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OVERVIEW 13 ketplace). At this point the pace of diffusion of He new technology quickens, and at first many new competitors `'swarm" into Be market. As diffusion continues, price competition becomes more important a'nd Were is less product differentiation on the basis of product character- istics. The pure economics of production and delivery come to donate competition. Simultaneously product innovation becomes more incre- mental, based on the now dominant design concept, and Mere is more stress on innovation to bnag down costs and increase quality and uni- formity of He product. The search for improvements narrows, but the rate of reduction of costs accelerates and, with it, the rate of market penetration because of price elasi~ci~cy of demand. At He same time the race for cost-reducing improvements Hives many competitors out of the market, and a much more stable division of market shares among the remaining competitors results. The third stage is reached when He market begins to saturate, new applications and new markets give way to replacement of previous gen- erabons of He same technology, and further cost-reducing improvements become harder and more expensive to find. What happens, or should happen, in this mature phase of a life cycle is He subject of much less agreement. It is a period in which the leading competitors are much more vulnerable to the appearance of a radical innovation, which may constitute He initiation of a new technological paradigm. In this phase the organi- zation tends to be optimized for mass producing and marketing a com- modity-~ike product. This form of organization is likely to be unsuitable for introducing and rapidly improving a product or a new manufacturing process that is in its dynamic growth phase. Lehnerd's example from the Black & Decker Company seems to be the exception rather Han the rule. Although, as mentioned above, Here is little agreement on He specific characteristics of He technological life cycle and the level of aggregation of economic activity to which it is relevant, the loosely defined notions of a technological trajectory or product life cycle have proved useful in dividing technological advance into stages that can be linked to made patterns, economic structure, and national technological strategies in the global economy. The product life cycle theory developed by Raymond Vernon in He late 1960s (Vernon, 1966), and subsequently elaborated by many authors, is a prime example. The chapters in this volume are con- sistent win Hat tradition. They strongly suggest that the technological character of product lines, production processes, and delivery systems in an industry evolves in a consistent, Bough subtle, manner in a way Hat dramatically influences both He range of viable business strategies and the likely market outcomes in He global economy. In addition to addressing industrial and technological change, the chap
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14 IlARVEY BROOM ED BRUCE R. GUILE ters in this volume delineate a chronic tension in global economic and technological affairs. The principles of relatively unrestricted world ~ camed out most often Trough multinational firms and benefiting con- sumers and in many cases the firms' managers and shareholders-conflict with the legitimate interests of important producer and other interest groups u ithin nations. Wide increasing giobalizabon of economic activity, bilat- em1 and multilateral negotiations over trade and foreign investment prac- tices already an important aspect of national foreign policy-will be increasingly important components of national domestic economic and social policy. How can a national government accommodate Be interests of important groups Mat are seriously affected by developments in the ~ntemational economy? Are policies targeted toward particular key ~n- dustries and technologies more significant for national economic heady Can government support for education and basic research, die development of generic technologies, or He upgrading of basic in*as~ucture? Is a multinationally coordinated approach to more general policies such as macroeconomic policies, national tax structures, regulatory philosophies, policies toward human resource development, and labor market adjustment a desirable goal? These questions will never be settled in the large; future policy will exist primarily In He resolution, or lack of resolution, on specific negotiations. The questions, however, are lilcely to be important national policy issues for decades. REFERENCES Abernathy, W. J., and J. M. Utterback. 1978. Patterns of industrial innovation. Technology Review 80:7(June-July):407. Bluestone, B., and B. Harrison. 1986. The Great American Job Machine: lye Proliferation of Low Wage Employment in He U.S. Economy. A study prepared for the Joint Economic Committee, December. Brooks, H. 1986. National science policy and technological innovation. Pp. 119-167 in The Positive Sum Strategy, R. Landau and N. Rosenberg, eds. Washington, D.C.: National Academy Press. Cline, W. R. 1984. Exports of Manufactures from Developing Counties. Washington, D.C.: Brookings Institution. Dosi, G. 1982. Technological paradigms and technological trajectones. Research Policy 11(3):147-162. Economic Report of He President, 1987. Washington, D.C.: U.S. Government Printing Office. Lipsey, R. E., and I. B. Kravis. 1985. The Competitive Position of U.S. Manufacturing Finns. National Bureau of Economic Research Worlcing Paper 1557. Cambridge, Mass.: National Bureau of Economic Research. President's Commission on Industrial Competitiveness. 1985. Global Competition: The New Reality. Volumes 1 and 2. Washington, D.C.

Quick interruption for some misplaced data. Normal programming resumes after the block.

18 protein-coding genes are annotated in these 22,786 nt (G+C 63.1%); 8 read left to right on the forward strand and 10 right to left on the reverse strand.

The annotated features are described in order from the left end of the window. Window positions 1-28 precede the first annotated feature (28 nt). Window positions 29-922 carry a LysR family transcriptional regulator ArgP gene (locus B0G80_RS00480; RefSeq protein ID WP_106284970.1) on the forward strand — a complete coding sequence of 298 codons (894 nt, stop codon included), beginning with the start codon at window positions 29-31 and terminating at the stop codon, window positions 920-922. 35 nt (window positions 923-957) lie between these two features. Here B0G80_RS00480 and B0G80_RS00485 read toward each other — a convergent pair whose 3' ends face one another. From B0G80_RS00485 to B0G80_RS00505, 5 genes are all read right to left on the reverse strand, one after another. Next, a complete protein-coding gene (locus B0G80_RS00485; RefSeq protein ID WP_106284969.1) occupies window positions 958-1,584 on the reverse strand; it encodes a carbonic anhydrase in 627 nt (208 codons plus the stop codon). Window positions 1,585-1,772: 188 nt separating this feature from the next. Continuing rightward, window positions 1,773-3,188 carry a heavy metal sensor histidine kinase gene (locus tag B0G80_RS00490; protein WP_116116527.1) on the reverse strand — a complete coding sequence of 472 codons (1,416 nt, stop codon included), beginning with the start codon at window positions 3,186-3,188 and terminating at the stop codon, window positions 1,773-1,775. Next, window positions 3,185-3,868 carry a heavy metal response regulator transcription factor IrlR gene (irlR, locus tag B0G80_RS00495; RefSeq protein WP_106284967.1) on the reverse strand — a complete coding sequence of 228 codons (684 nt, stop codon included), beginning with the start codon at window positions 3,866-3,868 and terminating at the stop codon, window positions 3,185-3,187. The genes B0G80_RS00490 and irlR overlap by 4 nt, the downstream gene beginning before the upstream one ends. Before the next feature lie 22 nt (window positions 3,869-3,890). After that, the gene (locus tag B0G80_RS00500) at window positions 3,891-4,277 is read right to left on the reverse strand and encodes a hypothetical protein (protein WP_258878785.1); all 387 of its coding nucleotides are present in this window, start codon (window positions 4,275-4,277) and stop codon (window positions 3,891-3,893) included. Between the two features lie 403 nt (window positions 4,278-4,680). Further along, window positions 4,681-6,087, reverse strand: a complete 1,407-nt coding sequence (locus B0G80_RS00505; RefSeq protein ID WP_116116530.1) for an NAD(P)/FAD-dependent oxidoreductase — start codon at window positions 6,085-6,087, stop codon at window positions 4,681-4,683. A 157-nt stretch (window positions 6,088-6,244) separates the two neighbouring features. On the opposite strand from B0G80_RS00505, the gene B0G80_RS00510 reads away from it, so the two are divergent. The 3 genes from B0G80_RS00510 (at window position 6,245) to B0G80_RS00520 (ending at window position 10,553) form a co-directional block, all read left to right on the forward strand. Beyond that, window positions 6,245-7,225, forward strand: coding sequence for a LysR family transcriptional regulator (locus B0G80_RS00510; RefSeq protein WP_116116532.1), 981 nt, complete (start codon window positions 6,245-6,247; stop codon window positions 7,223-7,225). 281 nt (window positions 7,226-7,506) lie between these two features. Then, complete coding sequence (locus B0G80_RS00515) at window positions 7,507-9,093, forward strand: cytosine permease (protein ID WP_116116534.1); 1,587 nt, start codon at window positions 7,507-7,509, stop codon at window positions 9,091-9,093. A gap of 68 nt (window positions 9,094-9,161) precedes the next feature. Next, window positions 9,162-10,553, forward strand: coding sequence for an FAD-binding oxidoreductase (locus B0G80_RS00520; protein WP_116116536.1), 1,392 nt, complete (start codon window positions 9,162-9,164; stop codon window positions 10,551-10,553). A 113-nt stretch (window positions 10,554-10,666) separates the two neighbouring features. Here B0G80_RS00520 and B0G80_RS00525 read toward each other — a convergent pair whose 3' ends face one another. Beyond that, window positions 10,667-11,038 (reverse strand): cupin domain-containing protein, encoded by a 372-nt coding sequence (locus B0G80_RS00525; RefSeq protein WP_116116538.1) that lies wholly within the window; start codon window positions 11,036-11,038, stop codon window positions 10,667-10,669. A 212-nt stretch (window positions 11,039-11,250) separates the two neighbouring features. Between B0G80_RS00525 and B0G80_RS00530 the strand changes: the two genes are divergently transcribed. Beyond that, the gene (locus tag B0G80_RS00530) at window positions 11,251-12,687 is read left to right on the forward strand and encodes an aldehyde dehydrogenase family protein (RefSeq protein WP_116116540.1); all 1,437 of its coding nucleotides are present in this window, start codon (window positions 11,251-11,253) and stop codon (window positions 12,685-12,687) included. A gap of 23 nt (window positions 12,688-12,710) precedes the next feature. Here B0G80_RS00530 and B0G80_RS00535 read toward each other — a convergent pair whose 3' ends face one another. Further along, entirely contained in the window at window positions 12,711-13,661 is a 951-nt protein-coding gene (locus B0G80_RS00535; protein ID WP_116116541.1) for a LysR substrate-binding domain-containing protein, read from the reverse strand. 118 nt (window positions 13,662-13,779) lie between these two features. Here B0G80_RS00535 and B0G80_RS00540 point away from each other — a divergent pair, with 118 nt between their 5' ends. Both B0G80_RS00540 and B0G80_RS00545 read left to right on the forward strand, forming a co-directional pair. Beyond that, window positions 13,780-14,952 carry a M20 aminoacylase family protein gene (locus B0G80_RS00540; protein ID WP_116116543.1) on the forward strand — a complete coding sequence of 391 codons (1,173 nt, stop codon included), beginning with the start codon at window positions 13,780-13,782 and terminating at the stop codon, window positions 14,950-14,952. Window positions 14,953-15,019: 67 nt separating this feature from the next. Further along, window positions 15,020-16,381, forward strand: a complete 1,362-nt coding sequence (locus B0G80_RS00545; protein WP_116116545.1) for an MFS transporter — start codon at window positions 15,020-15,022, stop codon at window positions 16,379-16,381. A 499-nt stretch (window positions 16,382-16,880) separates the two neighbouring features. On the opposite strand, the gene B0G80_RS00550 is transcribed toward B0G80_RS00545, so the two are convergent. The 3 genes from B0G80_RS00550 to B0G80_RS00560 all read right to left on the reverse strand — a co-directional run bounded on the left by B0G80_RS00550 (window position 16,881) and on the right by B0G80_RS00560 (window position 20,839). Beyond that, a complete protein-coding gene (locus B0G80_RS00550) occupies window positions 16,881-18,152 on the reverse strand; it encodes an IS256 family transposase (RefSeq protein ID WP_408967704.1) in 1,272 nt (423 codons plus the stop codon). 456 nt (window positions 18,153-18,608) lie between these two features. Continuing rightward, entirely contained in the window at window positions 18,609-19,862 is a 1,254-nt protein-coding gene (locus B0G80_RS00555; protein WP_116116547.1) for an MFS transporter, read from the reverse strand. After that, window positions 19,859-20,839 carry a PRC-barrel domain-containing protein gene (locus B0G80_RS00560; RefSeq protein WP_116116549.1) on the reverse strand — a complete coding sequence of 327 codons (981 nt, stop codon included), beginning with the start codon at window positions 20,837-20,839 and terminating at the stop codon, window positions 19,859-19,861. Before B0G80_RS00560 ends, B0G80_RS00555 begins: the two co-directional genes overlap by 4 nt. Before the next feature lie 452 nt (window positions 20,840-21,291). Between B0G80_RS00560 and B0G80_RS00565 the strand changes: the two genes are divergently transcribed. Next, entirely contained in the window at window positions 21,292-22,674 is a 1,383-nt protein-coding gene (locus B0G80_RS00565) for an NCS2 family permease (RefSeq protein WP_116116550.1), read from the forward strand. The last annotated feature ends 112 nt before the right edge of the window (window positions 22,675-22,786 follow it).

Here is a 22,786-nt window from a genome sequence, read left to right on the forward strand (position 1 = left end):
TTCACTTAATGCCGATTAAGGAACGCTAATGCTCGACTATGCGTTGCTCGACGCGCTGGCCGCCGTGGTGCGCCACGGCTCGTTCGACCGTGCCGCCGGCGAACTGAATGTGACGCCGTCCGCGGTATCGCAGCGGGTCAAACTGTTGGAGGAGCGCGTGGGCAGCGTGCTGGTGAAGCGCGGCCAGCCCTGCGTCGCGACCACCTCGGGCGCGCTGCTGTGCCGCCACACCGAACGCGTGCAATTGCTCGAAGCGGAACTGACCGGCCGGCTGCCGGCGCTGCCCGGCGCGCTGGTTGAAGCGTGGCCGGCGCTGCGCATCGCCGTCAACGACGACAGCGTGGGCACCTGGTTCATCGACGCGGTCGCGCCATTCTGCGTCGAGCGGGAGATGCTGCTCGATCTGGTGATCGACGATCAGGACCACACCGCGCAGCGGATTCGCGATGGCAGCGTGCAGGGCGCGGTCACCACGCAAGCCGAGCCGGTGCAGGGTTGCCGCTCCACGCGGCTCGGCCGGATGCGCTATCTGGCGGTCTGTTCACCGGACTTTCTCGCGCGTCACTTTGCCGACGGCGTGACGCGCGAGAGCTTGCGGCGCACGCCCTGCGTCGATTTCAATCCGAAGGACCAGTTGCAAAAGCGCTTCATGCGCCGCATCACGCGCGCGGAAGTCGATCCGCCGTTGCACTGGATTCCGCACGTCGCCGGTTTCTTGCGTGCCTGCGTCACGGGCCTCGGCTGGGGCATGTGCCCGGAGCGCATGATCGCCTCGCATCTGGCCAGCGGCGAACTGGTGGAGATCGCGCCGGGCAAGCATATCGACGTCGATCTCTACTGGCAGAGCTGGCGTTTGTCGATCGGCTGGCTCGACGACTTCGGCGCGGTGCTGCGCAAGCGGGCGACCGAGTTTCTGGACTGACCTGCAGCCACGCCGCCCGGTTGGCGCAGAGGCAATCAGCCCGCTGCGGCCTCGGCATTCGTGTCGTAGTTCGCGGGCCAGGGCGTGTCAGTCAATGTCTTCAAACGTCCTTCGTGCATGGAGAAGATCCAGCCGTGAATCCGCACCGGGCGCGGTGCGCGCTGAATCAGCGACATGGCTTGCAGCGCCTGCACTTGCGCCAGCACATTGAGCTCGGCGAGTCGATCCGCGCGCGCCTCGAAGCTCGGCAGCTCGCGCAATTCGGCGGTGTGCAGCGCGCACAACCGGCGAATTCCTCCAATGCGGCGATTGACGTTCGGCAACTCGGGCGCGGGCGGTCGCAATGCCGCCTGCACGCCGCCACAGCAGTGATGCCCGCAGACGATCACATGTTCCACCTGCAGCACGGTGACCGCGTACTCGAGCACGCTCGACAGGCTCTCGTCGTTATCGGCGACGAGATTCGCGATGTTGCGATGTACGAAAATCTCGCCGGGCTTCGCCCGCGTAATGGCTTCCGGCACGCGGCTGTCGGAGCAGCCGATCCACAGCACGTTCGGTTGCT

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OVERVIEW 15 Sa~conhouse, G. 1983. The micro- and macroeconomics of foreign sales to Japan. Pp. 259 263 in Trade Policy in the 1980s, W. R. Cline, ed. Cambndge, Mass.: MIT Press. Scott, B. R. 1985. U.S. competitiveness: Concepts, performance, and implications. Pp. 13~9 in U.S. Competitiveness ~ the World Economy, B. R. Scott and G. C. Lodge, eds. Boston, Mass.: Harvard Business School Press. Vernon, R. 1966. International investment and international trade in the product cycle. Quarterly Journal of Economics 80(2):19~207.